Luxury brands fight for millennial wallets

Digitally nimble, millennial-savvy brands will win in the business of luxury


Back in the heady years between 2009 and 2015, a period that the consultants at Bain & Company have somewhat insensitively called “Chinese Bulimia”, the luxury-goods industry grew at an average annual rate of 9%. Luxury fashion brands went on a store-opening spree, starting hundreds of new outlets in China, as the world’s fastest-growing consumer market developed a taste for the finer­—and flashier—things in life.

But since 2015 the industry’s growth has flattened. After the government stigmatised bling-flaunting officials and cracked down on corporate gifts, the Chinese market faltered. The luxury sector has been waiting ever since for “a new China”. However, with Brazil in turmoil, Russia isolated and an over-regulated Indian market still lacking an adequate retail infrastructure, it is clear there will be no new China any time soon—or perhaps ever.

In 2018 savvy brands will nevertheless find an opportunity for growth thanks to the rise of digital technology and social media. Luxury and fashion executives are obsessed with selling to millennials (born between the early 1980s and mid-1990s) and Gen-Zs (born after the mid-1990s). These consumers, Bain reckons, will account for 45% of luxury-market consumption by 2025. The industry’s future depends on them.

Values for money

The brands that have recognised this opportunity are already soaring. Gucci was jolted out of a long hibernation by a dynamic chief executive, Marco Bizzarri. Mr Bizzarri appointed a bold new designer, Alessandro Michele, from behind the scenes rather than picking an established star. The company’s revenues rose by 43% in the first half of 2017. According to François-Henri Pinault, chairman of Gucci’s parent company, Kering, more than half of Gucci’s customers are millennials.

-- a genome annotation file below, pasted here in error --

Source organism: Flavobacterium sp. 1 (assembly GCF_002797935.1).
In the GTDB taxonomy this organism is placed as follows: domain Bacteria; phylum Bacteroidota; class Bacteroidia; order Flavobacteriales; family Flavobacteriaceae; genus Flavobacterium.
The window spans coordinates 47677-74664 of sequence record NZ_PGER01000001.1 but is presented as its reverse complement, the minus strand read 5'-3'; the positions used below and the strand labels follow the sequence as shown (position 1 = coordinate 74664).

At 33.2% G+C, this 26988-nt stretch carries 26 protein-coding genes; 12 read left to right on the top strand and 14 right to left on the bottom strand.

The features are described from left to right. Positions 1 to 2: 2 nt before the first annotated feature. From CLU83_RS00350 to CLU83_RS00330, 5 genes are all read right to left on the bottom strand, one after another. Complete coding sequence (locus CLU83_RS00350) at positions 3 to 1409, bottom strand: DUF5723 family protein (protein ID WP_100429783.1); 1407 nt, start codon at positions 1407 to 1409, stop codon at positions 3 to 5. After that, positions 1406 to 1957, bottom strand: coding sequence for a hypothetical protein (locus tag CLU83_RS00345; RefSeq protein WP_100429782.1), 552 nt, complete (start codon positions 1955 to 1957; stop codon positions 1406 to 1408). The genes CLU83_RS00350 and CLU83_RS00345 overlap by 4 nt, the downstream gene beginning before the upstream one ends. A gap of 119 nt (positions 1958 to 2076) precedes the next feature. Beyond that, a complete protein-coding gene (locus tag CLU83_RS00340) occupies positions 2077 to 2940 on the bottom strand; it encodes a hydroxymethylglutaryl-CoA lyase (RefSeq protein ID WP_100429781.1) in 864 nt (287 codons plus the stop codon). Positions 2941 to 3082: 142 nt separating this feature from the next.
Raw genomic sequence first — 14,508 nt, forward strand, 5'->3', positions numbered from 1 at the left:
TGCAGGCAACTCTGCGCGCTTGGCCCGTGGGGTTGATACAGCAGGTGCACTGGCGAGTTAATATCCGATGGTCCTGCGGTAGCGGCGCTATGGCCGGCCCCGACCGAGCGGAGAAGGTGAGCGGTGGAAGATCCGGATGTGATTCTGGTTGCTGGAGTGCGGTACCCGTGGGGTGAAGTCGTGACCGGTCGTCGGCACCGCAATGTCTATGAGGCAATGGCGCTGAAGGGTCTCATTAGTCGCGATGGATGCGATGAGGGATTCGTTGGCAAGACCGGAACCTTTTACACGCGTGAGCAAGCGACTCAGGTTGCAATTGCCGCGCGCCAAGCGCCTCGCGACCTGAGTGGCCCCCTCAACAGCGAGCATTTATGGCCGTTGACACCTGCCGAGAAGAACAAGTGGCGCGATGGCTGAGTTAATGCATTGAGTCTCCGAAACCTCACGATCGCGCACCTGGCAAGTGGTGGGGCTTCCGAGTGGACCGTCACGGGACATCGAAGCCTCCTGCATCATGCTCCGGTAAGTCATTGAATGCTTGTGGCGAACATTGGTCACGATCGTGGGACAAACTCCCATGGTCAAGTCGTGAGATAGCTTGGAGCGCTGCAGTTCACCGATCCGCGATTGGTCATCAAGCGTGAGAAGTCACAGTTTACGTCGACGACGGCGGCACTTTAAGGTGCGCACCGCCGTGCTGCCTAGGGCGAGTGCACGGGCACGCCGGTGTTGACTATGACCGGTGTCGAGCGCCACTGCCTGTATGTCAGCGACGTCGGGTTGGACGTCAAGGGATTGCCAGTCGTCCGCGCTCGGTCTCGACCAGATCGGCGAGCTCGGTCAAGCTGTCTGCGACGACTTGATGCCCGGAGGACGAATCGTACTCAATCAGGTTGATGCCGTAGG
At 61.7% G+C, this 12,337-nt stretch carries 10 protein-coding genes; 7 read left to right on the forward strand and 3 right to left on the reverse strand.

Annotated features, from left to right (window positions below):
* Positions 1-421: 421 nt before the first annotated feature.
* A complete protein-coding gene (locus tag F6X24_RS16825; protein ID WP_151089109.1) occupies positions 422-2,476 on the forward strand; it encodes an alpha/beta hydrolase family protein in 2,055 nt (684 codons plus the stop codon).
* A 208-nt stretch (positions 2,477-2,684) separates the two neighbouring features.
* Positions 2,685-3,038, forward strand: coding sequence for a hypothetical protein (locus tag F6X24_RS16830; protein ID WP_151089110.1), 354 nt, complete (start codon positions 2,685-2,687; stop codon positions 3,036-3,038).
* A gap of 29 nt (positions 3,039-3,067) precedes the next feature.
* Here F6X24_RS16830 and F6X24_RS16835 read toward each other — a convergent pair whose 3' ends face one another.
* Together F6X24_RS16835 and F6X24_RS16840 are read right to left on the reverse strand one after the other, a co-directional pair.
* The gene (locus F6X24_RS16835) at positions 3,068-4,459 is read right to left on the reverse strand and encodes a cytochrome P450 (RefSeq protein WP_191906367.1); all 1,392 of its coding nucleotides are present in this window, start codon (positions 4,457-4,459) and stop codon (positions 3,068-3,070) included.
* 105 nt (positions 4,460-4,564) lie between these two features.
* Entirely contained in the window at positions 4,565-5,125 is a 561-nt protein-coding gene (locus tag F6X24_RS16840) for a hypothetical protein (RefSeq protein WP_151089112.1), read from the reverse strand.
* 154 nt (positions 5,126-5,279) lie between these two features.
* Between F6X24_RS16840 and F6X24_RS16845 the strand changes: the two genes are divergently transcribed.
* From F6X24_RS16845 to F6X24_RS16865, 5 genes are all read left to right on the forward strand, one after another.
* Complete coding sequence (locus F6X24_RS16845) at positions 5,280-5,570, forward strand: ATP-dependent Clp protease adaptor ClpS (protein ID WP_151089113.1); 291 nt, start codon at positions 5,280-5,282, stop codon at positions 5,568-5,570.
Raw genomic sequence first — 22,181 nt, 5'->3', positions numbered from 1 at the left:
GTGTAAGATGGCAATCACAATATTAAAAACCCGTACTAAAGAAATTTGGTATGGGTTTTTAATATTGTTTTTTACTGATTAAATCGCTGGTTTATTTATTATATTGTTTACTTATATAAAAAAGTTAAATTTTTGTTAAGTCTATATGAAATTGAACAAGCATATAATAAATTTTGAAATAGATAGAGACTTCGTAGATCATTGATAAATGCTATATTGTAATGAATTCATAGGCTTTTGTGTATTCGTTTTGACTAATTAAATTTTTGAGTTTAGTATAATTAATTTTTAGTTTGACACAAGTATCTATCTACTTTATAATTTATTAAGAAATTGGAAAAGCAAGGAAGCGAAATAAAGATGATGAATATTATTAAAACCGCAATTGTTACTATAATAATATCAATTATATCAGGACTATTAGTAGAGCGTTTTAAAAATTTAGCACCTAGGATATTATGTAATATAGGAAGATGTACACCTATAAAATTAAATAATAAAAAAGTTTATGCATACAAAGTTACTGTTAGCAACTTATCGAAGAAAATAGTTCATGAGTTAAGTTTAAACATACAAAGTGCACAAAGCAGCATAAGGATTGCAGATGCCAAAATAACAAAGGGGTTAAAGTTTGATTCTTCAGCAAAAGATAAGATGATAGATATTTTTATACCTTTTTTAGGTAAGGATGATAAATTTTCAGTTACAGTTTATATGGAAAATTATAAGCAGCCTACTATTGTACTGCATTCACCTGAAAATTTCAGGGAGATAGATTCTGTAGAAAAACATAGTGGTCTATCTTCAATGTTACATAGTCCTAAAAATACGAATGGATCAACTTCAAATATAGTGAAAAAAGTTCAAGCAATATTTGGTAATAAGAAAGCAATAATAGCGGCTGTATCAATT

Mr Bizzarri delivered clever merchandising, reined in discounting and seized the digital opportunity with quirky advertising campaigns that resonated online with these all-important new consumers. Meanwhile, brands such as Prada, which was late to the digital game, are flailing. Some French luxury houses, including Chanel and Céline, still shun e-commerce altogether.

Digital is only half the story. Millennial consumers also have different values. Opinion surveys suggest they are still drawn to luxury—less than one in five of a (mainly female) sample group of millennials polled in America think that “luxury brands are a waste of money”. But rather than stuff, they want experiences; authenticity trumps extravagance; and instead of hierarchy they value community.

This means that luxury brands will not only need to improve their digital fluency, they will also have to break out of their familiar formula of luxury as a distant aspiration, and instead focus on luxury as an experience—as age-old craftsmanship rooted in the creativity that is the industry’s lifeblood. Millennials want to participate in the luxury industry, not just consume its products.

This holds true in China, too. The country is home to more than 400m millennials. They are more educated about luxury, more individualistic in style and more values-driven than their parents, who gorged on products with posh logos and flashy Swiss watches. They also have more disposable income and reject a one-size-fits-all approach to their own consumption. In a market increasingly characterised by winners and losers, understanding and reaching these new consumers will make or break brands in 2018. 

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